There is no lack of places to go to find great music. And interestingly, new clubs are opening up. Chickie Wah Wah on Canal Boulevard is quickly becoming a hot spot with good music in a funky atmosphere. While only two jazz clubs remain on Bourbon Street, a new club was opened at the Royal Sonesta Hotel by the talented and very busy trumpeter Irvin Mayfield. Mayfield's Jazz Playhouse will feature acts that range from jazz to burlesque and cabaret in a venue that he hopes will allow its patrons to connect with the music and its makers.

Some of the best musicians can be found playing on the streets of New Orleans for tips. The Quarters' charm and beauty invite strolling and looking for these important members of the musical ambiance of New Orleans. Visitors often start their mornings at Café du Monde listening to trumpeter and singer Hack Bartholomew, or have the pleasure of spending the afternoon listening to the guitar and violin duo of Tanya and Dorice. Grandpa Elliot can be found at the corner of Royal and Toulouse most afternoons singing with his beautiful voice and playing some of the sweetest harmonica ever played. Grandpa Elliot is a true New Orleans gem, and many videos exist of him on youtube, including an amazing multi-street musician version of "Stand by Me" produced by the organization Playing for Change. Royal Street is often closed to vehicle traffic, where clarinetist Doreen Ketchens will set up shop with her band, or brass groups like The Loose Marbles will slide a piano out of an alley and play for locals, tourists, and dancers who will look for this group so they can practice their Charlestons and Lindys in the middle of the street. In front of the Cabildo in Jackson Square, brass bands can be found often fronted by members of the Hot 8 Brass Band and trombonist Glen David Andrews.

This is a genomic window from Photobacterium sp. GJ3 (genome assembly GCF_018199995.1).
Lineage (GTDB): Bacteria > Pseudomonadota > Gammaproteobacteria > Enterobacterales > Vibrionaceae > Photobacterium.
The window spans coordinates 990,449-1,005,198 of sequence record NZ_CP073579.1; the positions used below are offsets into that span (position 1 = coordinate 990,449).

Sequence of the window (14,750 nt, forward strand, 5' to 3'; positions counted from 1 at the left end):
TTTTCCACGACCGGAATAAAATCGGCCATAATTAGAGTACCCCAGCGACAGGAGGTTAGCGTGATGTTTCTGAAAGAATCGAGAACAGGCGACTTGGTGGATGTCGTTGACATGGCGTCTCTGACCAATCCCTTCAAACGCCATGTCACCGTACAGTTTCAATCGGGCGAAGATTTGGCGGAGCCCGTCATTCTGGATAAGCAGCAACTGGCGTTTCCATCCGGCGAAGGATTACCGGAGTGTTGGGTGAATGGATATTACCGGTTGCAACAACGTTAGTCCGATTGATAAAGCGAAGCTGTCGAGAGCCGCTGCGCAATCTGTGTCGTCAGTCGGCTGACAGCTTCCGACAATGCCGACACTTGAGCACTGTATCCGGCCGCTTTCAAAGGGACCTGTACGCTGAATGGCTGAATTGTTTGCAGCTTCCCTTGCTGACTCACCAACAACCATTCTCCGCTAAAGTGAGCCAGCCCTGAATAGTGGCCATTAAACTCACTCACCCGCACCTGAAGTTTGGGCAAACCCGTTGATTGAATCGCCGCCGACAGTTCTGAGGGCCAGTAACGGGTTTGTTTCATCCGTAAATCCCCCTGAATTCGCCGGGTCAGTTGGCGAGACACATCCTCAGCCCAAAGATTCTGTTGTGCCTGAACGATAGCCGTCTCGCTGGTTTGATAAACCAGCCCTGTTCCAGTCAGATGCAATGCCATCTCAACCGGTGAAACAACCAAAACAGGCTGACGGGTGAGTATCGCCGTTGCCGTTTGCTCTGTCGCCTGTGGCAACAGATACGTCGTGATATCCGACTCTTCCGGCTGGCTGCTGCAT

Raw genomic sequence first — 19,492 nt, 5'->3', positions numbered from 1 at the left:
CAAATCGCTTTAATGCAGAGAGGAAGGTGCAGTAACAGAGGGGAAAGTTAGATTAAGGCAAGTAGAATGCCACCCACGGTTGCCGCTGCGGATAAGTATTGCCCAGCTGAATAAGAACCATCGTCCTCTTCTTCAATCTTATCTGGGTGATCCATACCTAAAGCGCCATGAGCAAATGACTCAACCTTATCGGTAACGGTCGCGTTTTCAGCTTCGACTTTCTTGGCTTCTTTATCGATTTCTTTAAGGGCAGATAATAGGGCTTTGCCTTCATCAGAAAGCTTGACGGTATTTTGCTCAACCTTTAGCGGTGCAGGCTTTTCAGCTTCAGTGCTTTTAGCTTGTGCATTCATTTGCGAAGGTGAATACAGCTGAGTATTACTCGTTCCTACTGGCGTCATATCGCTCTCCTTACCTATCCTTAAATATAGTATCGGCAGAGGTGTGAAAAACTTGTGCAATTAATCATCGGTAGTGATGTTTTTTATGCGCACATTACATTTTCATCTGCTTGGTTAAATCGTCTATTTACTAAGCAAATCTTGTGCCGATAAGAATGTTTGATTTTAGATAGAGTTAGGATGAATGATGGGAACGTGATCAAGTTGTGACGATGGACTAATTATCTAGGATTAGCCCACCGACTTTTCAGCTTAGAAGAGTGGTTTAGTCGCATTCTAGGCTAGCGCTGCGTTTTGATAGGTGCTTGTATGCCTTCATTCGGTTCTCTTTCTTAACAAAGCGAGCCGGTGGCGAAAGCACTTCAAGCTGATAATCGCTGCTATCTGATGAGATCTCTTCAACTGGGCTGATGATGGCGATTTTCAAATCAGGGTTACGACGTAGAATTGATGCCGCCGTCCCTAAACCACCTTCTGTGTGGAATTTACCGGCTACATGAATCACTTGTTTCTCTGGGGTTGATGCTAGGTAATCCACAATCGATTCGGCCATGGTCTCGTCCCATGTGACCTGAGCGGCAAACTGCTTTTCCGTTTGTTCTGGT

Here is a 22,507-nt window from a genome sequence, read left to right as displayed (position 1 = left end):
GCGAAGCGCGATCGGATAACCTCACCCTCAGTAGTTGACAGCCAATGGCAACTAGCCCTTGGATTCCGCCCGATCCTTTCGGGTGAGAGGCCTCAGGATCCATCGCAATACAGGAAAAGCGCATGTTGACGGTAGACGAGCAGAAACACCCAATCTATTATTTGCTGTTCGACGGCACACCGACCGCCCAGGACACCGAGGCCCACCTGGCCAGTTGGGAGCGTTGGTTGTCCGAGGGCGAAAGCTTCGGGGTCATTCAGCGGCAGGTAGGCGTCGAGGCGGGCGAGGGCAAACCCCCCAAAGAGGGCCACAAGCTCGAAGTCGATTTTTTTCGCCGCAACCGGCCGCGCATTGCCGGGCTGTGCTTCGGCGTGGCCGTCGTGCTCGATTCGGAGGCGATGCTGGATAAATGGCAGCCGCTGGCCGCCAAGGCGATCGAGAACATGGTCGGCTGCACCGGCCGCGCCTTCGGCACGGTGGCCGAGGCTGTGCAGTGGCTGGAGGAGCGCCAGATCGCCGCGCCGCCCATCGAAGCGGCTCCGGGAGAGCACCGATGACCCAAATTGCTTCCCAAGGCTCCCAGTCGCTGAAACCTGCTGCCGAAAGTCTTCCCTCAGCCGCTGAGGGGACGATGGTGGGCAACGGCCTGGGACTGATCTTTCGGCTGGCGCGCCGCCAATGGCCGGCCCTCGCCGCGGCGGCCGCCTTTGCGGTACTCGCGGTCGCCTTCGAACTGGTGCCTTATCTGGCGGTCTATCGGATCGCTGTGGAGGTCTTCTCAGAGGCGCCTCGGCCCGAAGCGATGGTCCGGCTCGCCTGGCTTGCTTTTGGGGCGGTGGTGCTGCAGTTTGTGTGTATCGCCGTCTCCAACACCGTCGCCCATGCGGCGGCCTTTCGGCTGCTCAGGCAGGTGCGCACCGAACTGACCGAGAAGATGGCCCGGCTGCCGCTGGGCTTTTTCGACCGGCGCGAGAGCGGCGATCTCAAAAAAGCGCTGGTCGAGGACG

New Orleans is alive with music, and jazz tourists will not be disappointed if they do a little planning and follow their ears. Music listings with times and venues can be found at Offbeat and are searchable by date. Additional information can be found at the web site of the local public music station WWOZ. In addition, there is a live music feed from the station, playing mostly New Orleans music groups. As much fun as planning your week is the unexpected and serendipitous—stumbling upon a new find on the streets and in the small clubs. New Orleans is full of surprises that way—just make sure to use your ears and take a moment to enjoy your find.

Sadly, there are large parts of the city that are still damaged and abandoned from the flooding, yet the New Orleans music scene has recovered nicely. What it needs most is avid jazz fans to give witness to its recovery. I am often asked how someone can help New Orleans. The best way to help is to visit. Come to the city, enjoy it, let it change you... and leave tips. When tourists leave a tip to a musician or a waiter, they are giving direct relief to someone who surely needs it. Many of these musicians lost everything in the flood, yet they were some of the first to return to bring the character back to New Orleans. Many of the people who returned in the first few months after Katrina noticed how quiet the city was with the music silenced. The music is back. Make your plans now to enjoy this city and the music it has to offer.